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By the way, regarding branching off (not just) high-speed lines, that is a constant hobby-horse of mine...

The simplest solution is branching like a tree:

No superstructures, just four switches (like the one below: not only the end but the centerpiece is movable, too), one train passes three of them.

But such a simple bifurcation (AFAIK the one at Courtalain on the LGV Atlantique was such for some transitional time) is a bottleneck. To allow two trains to pass, you need at least one bridge:

If train control foresees switching tracks there must be such switches on one arm. So one superstructure, six switches, one train passes 3(4). Most high-speed line connections and bifurcations are like this.   Most of them in Italy, as the Italian high-speed philosophy involves connections to conventional lines every 30-50 km, often built out in a pharaonic way:

On a very busy line, it would be ideal if track-changing at the branching would be level-separated, too. What to do? One could double the tree:

But 4 superstructures, 14 switches, every train passing 5 -- expensive, and this number of routes is overkill. The following still  does all 12 cases, but spares 2-2 bridges and switches, and switch passages for one train can be 3-4.



*Lunatic*, n.
One whose delusions are out of fashion.

by DoDo on Sun Mar 25th, 2007 at 06:12:24 PM EST
[ Parent ]
My focus above is on branch/main line junctions, rather than main/main line junctions, and branch/main junctions should be designed so that through services run through without switching. And this being the US, on a switch onto the end of the branch line (if the branch is to be accessed two-way, this is on the other side of the flyover, not in the main corridor)

So:

  • pull the main line alignment apart to allow a central track;
  • have the switching loop branch off one of the two main lines;
  • have the other main line switch onto that; and
  • fly the switching loop out of the main line corridor.

There is at least one switch on the branch line end, more if its a dual-track line or a t-intersection for access in both directions. If its a two-way Express alignment, then it would have the identical alignment on that end, so four switches total to interconnect the HSR corridor with a two way Express alignment. Add two more switches if a standing loop is required on the interconnection line.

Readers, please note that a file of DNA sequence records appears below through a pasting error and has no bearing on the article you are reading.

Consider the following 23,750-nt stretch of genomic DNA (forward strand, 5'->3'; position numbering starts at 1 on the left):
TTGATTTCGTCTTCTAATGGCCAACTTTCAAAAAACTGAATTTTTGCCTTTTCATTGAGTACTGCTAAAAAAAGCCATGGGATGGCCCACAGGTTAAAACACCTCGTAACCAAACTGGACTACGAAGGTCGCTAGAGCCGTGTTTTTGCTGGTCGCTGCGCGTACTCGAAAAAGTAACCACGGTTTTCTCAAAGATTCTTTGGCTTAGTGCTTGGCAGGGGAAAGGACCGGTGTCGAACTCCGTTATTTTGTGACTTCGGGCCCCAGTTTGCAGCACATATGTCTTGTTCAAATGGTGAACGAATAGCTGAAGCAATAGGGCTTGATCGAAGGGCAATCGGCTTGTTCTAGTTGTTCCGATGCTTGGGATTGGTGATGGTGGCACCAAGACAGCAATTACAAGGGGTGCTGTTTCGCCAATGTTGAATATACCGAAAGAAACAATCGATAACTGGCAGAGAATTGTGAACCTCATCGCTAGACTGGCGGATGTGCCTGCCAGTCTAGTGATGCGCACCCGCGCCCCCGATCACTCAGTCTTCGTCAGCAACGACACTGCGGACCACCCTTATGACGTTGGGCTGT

I've been accused of being a Marxist, yet while Harpo's my favourite, it's Groucho I'm always quoting. Odd, that.
by BruceMcF (agila61 at netscape dot net) on Mon Mar 26th, 2007 at 11:12:42 AM EST
[ Parent ]
My focus above is on branch/main line junctions, rather than main/main line junctions

The switches used being high-speed switches, what I posted applies equally for 'branch/main' and 'main/main'. What may have been confusing is that I just didn't draw up the other end where the branch reaches the conventional line, which can be built as a mirror image of the high-speed junction, or simpler, depending on line speed and frequency (and number of tracks). The lots of Italian interconnections mentioned (& photo-documented -- the one shown is the Interconnessione Cassino, at the foot of famed WWII flashpoint Monte Cassino) are such.

For single-track access (which I'd generally advise against -- keept it double-track at least on the acceleration length, or until it connects to the conventional line), yours is fine, except if you fly over only from one side and connect on the other side, the through tracks can remain straight.

*Lunatic*, n.
One whose delusions are out of fashion.

by DoDo on Mon Mar 26th, 2007 at 12:00:04 PM EST
[ Parent ]
OK, its the same number of switches, the central access is more space conserving, the two separate flyovers more flexible. Looks like a footprint / cost / frequency tradeoff to me.


I've been accused of being a Marxist, yet while Harpo's my favourite, it's Groucho I'm always quoting. Odd, that.
by BruceMcF (agila61 at netscape dot net) on Mon Mar 26th, 2007 at 12:58:02 PM EST
[ Parent ]
... system is unsuitable for the US because the rail slope is different, so equipment that runs on the specialized high speed corridor cannot run on the regular rail system.

He quotes 30% grinding on high speed TGV and 20% grinding on "regular rail around the world" (except for light rail, which is sometimes 0% slope).


I've been accused of being a Marxist, yet while Harpo's my favourite, it's Groucho I'm always quoting. Odd, that.

by BruceMcF (agila61 at netscape dot net) on Mon Mar 26th, 2007 at 01:01:13 PM EST
[ Parent ]